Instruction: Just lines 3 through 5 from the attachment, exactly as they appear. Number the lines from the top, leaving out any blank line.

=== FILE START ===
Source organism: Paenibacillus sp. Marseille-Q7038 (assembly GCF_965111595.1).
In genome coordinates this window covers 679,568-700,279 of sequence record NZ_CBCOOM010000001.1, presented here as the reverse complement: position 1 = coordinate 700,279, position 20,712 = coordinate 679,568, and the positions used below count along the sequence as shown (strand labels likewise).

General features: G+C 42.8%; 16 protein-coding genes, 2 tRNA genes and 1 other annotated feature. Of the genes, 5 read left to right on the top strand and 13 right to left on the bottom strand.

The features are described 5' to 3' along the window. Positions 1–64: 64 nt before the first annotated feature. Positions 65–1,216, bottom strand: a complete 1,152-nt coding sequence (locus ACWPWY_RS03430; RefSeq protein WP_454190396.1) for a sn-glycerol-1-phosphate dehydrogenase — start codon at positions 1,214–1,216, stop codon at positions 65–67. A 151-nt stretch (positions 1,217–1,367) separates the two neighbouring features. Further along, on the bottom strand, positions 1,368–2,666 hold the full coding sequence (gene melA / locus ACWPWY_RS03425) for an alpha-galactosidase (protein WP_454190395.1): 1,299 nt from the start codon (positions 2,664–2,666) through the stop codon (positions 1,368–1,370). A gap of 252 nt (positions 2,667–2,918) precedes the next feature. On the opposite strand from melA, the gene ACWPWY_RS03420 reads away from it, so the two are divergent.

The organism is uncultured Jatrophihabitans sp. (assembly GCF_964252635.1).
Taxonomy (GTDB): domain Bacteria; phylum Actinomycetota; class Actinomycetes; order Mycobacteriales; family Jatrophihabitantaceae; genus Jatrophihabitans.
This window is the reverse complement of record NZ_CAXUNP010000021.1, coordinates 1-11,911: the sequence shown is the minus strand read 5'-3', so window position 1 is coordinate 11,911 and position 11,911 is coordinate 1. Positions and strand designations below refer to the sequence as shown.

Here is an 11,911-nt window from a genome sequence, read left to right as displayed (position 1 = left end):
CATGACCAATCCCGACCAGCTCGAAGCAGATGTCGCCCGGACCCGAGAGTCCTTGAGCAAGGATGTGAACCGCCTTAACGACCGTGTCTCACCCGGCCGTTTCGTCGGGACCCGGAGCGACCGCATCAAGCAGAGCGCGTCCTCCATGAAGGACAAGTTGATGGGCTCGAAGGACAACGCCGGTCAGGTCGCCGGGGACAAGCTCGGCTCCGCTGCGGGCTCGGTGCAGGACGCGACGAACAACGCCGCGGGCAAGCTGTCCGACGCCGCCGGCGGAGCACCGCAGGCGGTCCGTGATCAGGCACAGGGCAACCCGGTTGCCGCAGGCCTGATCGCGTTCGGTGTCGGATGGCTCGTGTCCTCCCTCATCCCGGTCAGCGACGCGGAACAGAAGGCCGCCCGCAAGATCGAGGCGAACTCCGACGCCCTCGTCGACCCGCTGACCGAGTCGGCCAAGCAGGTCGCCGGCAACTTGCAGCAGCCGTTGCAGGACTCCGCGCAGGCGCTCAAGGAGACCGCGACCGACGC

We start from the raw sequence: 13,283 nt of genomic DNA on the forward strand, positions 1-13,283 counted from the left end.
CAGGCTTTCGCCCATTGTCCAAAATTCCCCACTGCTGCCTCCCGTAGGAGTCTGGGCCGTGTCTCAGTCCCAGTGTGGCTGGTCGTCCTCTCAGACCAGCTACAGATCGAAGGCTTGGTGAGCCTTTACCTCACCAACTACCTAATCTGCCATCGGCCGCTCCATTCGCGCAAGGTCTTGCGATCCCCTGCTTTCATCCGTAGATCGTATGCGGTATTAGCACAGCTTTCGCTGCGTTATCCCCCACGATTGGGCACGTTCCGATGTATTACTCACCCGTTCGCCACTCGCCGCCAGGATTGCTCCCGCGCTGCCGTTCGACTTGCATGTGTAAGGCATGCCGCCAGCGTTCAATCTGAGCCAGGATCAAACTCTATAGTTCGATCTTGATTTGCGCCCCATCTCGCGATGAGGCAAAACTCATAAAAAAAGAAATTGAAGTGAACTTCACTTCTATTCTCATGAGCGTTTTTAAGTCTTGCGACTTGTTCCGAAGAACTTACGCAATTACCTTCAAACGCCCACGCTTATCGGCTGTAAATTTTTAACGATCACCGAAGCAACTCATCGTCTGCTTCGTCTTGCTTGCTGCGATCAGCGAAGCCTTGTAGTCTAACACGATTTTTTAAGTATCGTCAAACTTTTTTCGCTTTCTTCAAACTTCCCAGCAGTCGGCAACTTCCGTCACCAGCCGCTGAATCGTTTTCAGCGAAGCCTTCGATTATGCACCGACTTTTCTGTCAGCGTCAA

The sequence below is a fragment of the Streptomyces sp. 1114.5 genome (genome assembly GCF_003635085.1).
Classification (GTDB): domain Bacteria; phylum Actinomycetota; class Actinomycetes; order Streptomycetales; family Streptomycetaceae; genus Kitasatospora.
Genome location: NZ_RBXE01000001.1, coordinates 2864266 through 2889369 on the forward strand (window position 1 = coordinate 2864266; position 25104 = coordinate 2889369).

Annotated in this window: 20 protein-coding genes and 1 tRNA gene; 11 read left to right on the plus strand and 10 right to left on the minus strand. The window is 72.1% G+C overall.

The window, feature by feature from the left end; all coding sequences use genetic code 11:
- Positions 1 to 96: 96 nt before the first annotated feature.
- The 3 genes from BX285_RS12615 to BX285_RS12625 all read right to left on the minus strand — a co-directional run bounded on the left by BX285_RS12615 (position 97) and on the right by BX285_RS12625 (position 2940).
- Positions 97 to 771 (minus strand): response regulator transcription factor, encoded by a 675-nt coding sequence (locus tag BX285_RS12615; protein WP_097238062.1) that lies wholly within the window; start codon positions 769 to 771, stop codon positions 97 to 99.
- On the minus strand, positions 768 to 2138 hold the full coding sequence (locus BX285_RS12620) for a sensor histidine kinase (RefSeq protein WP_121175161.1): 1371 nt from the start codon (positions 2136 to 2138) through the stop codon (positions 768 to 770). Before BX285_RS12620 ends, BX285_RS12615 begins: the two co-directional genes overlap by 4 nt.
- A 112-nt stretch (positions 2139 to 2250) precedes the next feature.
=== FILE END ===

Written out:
General features: G+C 42.8%; 16 protein-coding genes, 2 tRNA genes and 1 other annotated feature. Of the genes, 5 read left to right on the top strand and 13 right to left on the bottom strand.

The features are described 5' to 3' along the window. Positions 1–64: 64 nt before the first annotated feature. Positions 65–1,216, bottom strand: a complete 1,152-nt coding sequence (locus ACWPWY_RS03430; RefSeq protein WP_454190396.1) for a sn-glycerol-1-phosphate dehydrogenase — start codon at positions 1,214–1,216, stop codon at positions 65–67. A 151-nt stretch (positions 1,217–1,367) separates the two neighbouring features. Further along, on the bottom strand, positions 1,368–2,666 hold the full coding sequence (gene melA / locus ACWPWY_RS03425) for an alpha-galactosidase (protein WP_454190395.1): 1,299 nt from the start codon (positions 2,664–2,666) through the stop codon (positions 1,368–1,370). A gap of 252 nt (positions 2,667–2,918) precedes the next feature. On the opposite strand from melA, the gene ACWPWY_RS03420 reads away from it, so the two are divergent.

The organism is uncultured Jatrophihabitans sp. (assembly GCF_964252635.1).